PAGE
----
Magazine article Gramophone

Session Report: Noseda Records Casella

Magazine article Gramophone

Session Report: Noseda Records Casella

Article excerpt

[ILLUSTRATION OMITTED]

Work Casella's Third Symphony | Artists BBC Philharmonic

Venue Media City UK, | Conductor Gianandrea Noseda

Producer Mike George Engineer Stephen Rinker

Date of session November 6, 2120 | Words Geoffrey Norris

'The trombones need a bit more brrrrrr,' says Gianandrea Noseda as we listen through the first take of the Scherzo from Alfredo Casella's Third Symphony. Brrrrrr is the word. Noseda means that the trombones need to stress their strident trills, but the control room is so cold that, on this November day in Salford, I have yet to shed my overcoat. Nobody else seems unduly bothered by the hyper-efficiency of the air conditioning--but they do have other things on their minds.

It's two years since the BBC Philharmonic moved to its new home at MediaCityUK. The old Studio 7 in Manchester's Oxford Road has been superseded (despite the fact that all who worked there remember fondly that it had a good supply of chocolate biscuits) by this brand new space, acoustically tailor-made. It is painted a fetching shade of purple, a colour that triggered some alarm in Noseda when he first saw it: Italians regard purple as a symbol of bad luck. But there is an ameliorating magnolia to the scheme as well, and the dark movable acoustical rectangles and squares in the ceiling look as though they have been artistically arranged to resemble a 3D version of a Mondrian painting. It's also a great deal warmer in the studio than in the control room. The orchestra performed the Casella in a concert the previous weekend (it's now Tuesday), so, as Noseda says, 'The players have been gradually feeling themselves into the fabric of the music.' They are now recording it for Chandos.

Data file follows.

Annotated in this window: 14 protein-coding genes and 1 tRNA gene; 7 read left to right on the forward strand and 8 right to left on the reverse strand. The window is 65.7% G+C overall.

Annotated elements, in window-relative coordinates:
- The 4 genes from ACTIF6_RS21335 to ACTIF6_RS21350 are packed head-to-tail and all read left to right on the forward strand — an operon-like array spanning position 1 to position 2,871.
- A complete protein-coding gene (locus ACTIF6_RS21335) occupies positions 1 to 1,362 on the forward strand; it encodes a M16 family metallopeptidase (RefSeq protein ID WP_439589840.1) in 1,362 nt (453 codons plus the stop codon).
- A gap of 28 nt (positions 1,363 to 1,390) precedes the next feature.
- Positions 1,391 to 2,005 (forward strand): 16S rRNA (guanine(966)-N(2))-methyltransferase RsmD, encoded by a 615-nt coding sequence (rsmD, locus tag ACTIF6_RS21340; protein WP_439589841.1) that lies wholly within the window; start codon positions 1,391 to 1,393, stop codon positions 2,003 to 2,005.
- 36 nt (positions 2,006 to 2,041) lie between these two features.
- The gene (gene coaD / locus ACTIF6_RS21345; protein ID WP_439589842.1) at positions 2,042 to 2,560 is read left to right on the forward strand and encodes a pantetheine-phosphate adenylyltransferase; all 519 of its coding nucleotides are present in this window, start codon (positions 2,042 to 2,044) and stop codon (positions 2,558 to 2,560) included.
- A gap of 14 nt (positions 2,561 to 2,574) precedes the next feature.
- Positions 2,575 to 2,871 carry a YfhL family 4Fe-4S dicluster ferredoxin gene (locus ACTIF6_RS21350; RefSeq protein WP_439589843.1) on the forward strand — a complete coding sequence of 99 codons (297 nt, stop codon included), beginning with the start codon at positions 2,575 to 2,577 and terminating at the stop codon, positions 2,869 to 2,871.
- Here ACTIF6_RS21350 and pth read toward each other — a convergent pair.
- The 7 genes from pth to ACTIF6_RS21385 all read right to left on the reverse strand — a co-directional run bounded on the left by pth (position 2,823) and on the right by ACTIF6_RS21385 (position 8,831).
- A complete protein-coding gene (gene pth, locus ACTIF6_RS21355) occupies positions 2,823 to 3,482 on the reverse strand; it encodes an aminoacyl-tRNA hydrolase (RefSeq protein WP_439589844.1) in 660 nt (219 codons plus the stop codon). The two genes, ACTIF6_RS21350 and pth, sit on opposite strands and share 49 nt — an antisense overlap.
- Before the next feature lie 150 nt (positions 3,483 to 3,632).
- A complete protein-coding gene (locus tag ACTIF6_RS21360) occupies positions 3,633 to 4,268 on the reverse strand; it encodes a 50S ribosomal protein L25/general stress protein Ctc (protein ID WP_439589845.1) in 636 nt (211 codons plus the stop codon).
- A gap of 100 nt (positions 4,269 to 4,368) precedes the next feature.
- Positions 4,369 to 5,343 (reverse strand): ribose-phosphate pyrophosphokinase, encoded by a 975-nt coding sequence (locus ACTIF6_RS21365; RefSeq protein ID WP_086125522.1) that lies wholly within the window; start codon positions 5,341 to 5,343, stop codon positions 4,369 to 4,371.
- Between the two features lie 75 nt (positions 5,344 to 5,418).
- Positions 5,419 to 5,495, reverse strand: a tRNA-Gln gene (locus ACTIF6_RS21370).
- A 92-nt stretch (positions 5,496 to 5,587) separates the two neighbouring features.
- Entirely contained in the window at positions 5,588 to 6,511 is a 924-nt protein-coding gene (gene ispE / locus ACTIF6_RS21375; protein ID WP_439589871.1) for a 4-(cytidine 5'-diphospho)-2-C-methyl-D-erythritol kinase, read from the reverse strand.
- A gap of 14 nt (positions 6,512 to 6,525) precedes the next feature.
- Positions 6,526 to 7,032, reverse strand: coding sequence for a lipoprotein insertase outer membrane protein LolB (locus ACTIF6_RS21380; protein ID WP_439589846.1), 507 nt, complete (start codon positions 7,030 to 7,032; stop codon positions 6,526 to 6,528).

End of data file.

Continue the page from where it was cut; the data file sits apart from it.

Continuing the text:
Casella completed the symphony in 1940. Listening to this first run-through of the Scherzo, it is quite obvious that Casella knew his Mahler: 'Mahler 6, only more sarcastic', says Noseda, and he's right. Those brrrrrrs on the trombones are a case in point. Elsewhere, there's a tricky passage that Noseda, back in front of the orchestra, gets them to play at half-speed to nail the articulation. With take three, a fair portion of the Scherzo (figures 1-8 in the score) is done, and so we move on to the next bit. …

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